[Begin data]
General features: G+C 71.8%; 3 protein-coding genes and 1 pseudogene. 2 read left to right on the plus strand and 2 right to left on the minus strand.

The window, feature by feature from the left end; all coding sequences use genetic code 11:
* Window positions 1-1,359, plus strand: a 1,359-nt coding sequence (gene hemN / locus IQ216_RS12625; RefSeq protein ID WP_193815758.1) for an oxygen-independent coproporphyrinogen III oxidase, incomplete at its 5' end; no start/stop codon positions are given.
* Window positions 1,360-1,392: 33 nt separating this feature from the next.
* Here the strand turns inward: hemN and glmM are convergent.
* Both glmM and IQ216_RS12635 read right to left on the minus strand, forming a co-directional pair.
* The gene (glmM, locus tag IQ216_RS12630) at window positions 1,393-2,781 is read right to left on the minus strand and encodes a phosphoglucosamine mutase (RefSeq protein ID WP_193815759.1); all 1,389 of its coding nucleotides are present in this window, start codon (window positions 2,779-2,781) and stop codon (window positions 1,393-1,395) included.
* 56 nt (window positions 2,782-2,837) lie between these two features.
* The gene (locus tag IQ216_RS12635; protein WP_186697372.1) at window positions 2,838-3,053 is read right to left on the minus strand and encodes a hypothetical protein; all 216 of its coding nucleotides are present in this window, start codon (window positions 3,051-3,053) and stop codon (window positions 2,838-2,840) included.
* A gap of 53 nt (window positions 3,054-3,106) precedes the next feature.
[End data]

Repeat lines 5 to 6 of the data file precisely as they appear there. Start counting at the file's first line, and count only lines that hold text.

* Here the strand turns inward: hemN and glmM are convergent.
* Both glmM and IQ216_RS12635 read right to left on the minus strand, forming a co-directional pair.